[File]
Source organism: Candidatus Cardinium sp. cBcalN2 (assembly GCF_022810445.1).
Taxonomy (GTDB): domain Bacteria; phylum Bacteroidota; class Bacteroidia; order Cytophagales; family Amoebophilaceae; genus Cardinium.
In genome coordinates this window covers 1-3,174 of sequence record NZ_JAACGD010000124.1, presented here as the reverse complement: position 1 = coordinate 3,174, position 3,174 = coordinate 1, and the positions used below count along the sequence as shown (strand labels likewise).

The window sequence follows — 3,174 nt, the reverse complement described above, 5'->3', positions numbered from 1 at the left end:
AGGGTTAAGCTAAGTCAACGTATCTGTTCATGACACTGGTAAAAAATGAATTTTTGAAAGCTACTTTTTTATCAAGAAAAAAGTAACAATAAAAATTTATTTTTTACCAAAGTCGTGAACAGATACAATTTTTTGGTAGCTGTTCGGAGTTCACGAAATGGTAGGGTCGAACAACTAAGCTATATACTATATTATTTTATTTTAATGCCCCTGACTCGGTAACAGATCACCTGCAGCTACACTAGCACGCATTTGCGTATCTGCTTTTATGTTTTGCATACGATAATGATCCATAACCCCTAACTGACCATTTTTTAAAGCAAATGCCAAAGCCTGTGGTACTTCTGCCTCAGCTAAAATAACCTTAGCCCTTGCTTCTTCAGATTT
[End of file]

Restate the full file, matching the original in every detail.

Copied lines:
Source organism: Candidatus Cardinium sp. cBcalN2 (assembly GCF_022810445.1).
Taxonomy (GTDB): domain Bacteria; phylum Bacteroidota; class Bacteroidia; order Cytophagales; family Amoebophilaceae; genus Cardinium.
In genome coordinates this window covers 1-3,174 of sequence record NZ_JAACGD010000124.1, presented here as the reverse complement: position 1 = coordinate 3,174, position 3,174 = coordinate 1, and the positions used below count along the sequence as shown (strand labels likewise).

The window sequence follows — 3,174 nt, the reverse complement described above, 5'->3', positions numbered from 1 at the left end:
AGGGTTAAGCTAAGTCAACGTATCTGTTCATGACACTGGTAAAAAATGAATTTTTGAAAGCTACTTTTTTATCAAGAAAAAAGTAACAATAAAAATTTATTTTTTACCAAAGTCGTGAACAGATACAATTTTTTGGTAGCTGTTCGGAGTTCACGAAATGGTAGGGTCGAACAACTAAGCTATATACTATATTATTTTATTTTAATGCCCCTGACTCGGTAACAGATCACCTGCAGCTACACTAGCACGCATTTGCGTATCTGCTTTTATGTTTTGCATACGATAATGATCCATAACCCCTAACTGACCATTTTTTAAAGCAAATGCCAAAGCCTGTGGTACTTCTGCCTCAGCTAAAATAACCTTAGCCCTTGCTTCTTCAGATTT